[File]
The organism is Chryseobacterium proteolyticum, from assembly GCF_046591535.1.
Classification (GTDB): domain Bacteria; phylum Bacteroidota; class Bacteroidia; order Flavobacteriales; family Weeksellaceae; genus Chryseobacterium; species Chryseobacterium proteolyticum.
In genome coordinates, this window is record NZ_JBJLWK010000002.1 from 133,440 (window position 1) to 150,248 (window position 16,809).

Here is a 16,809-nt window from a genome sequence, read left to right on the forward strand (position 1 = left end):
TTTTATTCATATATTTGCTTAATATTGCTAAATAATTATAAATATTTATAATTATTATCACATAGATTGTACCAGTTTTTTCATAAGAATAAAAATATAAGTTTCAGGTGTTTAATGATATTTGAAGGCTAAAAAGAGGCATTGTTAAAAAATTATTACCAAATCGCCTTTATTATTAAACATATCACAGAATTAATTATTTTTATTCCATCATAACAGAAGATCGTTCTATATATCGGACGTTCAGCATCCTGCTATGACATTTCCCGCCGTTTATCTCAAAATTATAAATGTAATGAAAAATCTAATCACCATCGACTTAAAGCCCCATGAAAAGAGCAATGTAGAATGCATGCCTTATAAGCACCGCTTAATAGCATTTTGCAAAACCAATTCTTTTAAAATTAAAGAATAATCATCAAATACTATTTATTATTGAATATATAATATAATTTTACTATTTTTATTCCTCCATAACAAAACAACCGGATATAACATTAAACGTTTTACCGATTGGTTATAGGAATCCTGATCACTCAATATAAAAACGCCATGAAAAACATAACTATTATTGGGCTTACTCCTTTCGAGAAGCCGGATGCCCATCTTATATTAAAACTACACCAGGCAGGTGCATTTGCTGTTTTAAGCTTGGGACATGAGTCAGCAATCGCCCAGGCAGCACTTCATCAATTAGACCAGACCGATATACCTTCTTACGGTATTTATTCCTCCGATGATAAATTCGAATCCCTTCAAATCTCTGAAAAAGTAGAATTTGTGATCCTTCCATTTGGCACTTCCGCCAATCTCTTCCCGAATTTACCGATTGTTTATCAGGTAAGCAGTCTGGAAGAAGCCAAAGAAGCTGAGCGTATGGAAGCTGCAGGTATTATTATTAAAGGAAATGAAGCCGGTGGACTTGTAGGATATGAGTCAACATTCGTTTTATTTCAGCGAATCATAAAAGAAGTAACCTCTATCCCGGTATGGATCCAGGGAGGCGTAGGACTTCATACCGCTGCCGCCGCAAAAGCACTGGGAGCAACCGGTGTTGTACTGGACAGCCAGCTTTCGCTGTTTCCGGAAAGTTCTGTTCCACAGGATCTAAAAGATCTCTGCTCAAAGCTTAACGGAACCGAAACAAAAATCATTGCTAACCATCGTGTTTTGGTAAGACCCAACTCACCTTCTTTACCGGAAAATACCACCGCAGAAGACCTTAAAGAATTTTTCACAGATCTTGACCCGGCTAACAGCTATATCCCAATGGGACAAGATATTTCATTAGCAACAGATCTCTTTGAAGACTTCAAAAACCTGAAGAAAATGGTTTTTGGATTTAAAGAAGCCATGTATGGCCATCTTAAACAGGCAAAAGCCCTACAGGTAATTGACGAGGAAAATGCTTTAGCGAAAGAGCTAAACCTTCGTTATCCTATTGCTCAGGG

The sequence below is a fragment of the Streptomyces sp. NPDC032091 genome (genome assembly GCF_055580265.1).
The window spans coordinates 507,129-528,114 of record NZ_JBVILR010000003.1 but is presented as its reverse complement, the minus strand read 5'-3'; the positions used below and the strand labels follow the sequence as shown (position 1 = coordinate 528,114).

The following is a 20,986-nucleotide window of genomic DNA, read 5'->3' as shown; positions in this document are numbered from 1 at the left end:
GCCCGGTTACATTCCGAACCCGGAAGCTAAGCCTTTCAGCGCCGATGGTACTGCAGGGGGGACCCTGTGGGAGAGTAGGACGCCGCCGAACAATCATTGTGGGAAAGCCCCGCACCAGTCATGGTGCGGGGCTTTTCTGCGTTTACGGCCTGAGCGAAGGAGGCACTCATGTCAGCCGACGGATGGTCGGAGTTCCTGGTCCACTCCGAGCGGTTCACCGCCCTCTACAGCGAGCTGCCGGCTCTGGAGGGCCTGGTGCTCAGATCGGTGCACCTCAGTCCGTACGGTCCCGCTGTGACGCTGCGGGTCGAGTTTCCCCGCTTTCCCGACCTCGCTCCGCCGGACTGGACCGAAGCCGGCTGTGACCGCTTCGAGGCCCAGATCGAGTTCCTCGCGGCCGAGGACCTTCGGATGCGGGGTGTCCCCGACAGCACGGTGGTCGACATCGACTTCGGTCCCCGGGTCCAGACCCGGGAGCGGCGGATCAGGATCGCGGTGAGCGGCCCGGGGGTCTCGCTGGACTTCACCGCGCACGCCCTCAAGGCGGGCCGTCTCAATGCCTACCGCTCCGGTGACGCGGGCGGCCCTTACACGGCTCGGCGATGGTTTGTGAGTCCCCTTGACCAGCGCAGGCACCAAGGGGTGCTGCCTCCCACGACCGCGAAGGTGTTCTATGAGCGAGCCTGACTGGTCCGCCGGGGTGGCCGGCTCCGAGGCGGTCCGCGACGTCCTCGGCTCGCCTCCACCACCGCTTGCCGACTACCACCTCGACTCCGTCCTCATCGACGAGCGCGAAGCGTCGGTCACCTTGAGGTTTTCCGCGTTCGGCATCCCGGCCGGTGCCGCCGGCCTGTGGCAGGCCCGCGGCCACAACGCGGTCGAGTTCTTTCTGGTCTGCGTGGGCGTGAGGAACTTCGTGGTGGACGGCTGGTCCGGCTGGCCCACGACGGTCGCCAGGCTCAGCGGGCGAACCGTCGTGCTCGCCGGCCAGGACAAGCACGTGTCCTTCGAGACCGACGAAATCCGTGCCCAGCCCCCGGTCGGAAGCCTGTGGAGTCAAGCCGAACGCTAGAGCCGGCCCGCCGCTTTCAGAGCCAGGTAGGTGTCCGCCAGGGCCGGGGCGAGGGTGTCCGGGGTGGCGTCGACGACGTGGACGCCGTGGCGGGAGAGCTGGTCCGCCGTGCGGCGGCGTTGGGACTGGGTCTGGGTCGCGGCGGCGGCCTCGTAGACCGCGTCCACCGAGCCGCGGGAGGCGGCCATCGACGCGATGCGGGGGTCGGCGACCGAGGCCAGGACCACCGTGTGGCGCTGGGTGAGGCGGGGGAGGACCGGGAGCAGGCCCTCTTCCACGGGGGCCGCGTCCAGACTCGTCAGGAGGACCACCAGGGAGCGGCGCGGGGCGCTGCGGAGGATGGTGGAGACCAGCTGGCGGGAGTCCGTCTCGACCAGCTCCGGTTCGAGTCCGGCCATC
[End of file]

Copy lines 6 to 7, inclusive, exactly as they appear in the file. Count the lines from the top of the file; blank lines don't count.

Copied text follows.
The sequence below is a fragment of the Streptomyces sp. NPDC032091 genome (genome assembly GCF_055580265.1).
The window spans coordinates 507,129-528,114 of record NZ_JBVILR010000003.1 but is presented as its reverse complement, the minus strand read 5'-3'; the positions used below and the strand labels follow the sequence as shown (position 1 = coordinate 528,114).